Gene Siskel Film Center – Check Venue website for showtimes
There’s a casual mastery to latter-day Philippe Garrel that reveals a filmmaker who knows his craft inside and out and knows how to achieve the maximum effect with the simplest means. Even a shot of three characters sitting around a kitchen table (of which there are quite a few here) becomes a rich study in human interaction under Garrel’s gaze; and as for the closeups, they are, as usual, painterly, probing, and mesmerizing. The plot of LOVER FOR A DAY is nothing new, even for Garrel: a college student (played by Garrel’s daughter Esther) returns home after a messy break-up to find that her professor father is living with a young woman her own age. The characters love, comfort, and betray one another, yet they always have their reasons for doing so—one of the film’s many splendors is its even-handed sympathy that privileges no one character over another. (2017, 76 min, DCP Digital) BS
Guy Maddin, Evan Johnson, and Galen Johnson’s THE GREEN FOG (New American)
Gene Siskel Film Center – Check Venue website for showtimes
Although many of his films have featured significant influences from German Expressionism and silent film styles more generally, Guy Maddin (and his co-directors, Brothers Johnson) takes a totally different approach in THE GREEN FOG, a creative retelling of VERTIGO using clips from nearly 100 different films (and a few TV shows) that take place in or near San Francisco. This condensed homage is broken into three sections: a prologue featuring a green fog rolling into the city and two chapters that are marked by some shifts in their respective editing styles. Much of the film is devoid of dialogue and intentionally edits conversation out of its source sequences to only show the characters’ inhalation or exhalation before or after their lines would have been spoken. Instead, Maddin’s narrative utilizes visual elements to recall VERTIGO’s plot points, such as the music video for NSYNC’s “This I Promise You” which takes place in the Redwood National Forest or Mel Brooks falling in HIGH ANXIETY. The film quickly becomes a game of ‘I Spy’ for the viewer as one mentally runs VERTIGO’s story in one’s mind and try to align the original with the scenes happening on screen. Maddin’s trademark avant-garde style blends well with this film’s intriguing concept and its editing is truly clever. Prior knowledge of Hitchcock’s masterpiece is not required to appreciate the artistry here, as it is a film that feels like it’s made for those who love movies of all eras. At times pure cinema and at others a montage on steroids, THE GREEN FOG showcases Guy Maddin as one of the finest working in experimental cinema. (2017, 63 min, DCP Digital) KC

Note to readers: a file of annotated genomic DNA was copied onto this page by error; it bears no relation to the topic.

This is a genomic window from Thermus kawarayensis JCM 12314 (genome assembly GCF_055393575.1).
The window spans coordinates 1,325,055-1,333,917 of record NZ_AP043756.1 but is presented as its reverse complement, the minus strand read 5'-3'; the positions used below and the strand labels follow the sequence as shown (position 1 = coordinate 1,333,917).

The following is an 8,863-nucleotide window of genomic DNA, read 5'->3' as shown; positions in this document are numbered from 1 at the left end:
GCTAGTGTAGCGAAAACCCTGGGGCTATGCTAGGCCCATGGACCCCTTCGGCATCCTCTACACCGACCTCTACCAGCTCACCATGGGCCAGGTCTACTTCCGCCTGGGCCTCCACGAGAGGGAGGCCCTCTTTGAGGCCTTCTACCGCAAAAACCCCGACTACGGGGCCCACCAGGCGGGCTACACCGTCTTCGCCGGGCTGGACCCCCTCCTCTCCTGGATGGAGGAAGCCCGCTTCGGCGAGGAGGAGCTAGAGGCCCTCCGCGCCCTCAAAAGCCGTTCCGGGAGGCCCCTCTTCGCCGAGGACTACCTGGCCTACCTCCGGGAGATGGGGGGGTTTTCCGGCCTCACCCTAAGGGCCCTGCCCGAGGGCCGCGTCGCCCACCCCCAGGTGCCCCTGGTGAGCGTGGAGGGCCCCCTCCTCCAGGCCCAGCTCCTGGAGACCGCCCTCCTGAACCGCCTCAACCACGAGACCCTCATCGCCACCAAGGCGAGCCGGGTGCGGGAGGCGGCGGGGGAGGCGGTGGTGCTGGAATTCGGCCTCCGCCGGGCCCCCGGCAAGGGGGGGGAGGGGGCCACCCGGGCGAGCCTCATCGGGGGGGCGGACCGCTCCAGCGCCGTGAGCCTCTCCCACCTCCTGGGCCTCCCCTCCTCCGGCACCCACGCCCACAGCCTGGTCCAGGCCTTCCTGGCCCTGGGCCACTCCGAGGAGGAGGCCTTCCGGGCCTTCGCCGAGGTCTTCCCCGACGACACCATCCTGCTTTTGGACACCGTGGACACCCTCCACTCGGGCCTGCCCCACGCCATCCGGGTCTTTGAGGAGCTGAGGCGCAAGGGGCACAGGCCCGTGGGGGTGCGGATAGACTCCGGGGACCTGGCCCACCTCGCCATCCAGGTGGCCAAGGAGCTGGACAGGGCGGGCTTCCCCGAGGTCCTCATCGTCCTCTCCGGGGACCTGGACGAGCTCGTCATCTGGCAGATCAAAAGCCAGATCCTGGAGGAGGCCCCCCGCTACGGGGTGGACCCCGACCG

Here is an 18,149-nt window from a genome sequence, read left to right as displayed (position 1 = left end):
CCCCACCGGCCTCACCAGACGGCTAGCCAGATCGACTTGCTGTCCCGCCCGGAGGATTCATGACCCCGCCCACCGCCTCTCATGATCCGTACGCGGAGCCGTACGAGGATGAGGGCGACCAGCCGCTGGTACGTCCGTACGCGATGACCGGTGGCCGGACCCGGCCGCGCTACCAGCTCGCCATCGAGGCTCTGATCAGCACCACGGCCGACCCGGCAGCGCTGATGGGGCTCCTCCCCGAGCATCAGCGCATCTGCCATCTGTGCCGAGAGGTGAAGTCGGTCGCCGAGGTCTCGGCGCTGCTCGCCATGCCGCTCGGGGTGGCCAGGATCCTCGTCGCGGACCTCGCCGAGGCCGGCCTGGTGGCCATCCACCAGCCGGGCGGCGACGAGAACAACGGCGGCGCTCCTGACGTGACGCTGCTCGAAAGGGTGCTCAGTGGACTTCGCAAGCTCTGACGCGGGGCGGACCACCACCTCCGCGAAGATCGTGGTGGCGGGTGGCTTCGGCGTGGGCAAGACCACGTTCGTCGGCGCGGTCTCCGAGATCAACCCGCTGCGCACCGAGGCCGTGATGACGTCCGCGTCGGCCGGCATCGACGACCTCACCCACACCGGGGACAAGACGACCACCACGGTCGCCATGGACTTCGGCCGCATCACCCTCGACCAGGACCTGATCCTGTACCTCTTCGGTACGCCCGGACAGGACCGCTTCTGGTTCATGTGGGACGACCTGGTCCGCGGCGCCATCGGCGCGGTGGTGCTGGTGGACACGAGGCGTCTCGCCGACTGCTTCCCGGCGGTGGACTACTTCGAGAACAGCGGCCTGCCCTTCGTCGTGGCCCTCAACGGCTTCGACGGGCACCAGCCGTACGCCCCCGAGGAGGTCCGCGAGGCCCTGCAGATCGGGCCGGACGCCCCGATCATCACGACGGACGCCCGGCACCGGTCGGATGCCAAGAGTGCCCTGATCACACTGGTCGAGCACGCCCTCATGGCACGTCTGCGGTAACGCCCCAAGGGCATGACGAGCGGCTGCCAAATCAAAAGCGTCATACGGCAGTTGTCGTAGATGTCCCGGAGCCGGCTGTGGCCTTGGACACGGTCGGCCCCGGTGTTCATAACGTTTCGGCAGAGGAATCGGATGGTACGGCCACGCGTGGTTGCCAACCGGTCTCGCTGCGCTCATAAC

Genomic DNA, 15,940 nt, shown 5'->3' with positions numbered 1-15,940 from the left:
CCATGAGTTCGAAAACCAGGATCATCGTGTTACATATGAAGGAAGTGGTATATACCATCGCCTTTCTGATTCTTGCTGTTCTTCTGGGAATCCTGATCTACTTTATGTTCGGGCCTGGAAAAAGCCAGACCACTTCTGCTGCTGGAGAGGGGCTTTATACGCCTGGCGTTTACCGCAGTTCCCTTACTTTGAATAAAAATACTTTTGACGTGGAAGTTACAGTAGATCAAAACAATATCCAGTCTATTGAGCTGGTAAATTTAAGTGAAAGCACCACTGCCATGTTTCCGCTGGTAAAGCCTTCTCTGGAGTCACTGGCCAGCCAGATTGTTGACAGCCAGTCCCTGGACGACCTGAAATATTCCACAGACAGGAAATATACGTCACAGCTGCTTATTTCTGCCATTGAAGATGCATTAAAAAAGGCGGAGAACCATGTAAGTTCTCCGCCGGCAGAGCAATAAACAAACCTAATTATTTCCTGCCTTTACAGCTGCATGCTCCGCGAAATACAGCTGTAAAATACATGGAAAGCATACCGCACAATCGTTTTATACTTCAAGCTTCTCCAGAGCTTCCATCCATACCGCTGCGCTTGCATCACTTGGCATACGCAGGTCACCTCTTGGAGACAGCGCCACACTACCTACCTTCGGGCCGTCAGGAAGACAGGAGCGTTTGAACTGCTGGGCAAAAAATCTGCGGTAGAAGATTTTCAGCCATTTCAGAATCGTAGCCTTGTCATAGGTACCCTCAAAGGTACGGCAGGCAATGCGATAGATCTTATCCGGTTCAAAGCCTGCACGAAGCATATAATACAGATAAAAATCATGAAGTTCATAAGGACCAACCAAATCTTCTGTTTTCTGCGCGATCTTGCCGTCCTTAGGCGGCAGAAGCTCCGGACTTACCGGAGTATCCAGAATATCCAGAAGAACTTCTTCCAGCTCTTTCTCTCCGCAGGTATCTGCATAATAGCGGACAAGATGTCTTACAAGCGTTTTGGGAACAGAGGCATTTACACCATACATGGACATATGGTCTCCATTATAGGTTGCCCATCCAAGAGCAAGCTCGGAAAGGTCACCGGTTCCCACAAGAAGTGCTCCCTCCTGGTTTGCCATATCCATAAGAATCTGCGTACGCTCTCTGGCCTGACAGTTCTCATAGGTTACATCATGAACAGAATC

Krzysztof Kieslowski’s THREE COLORS: RED (French Revival)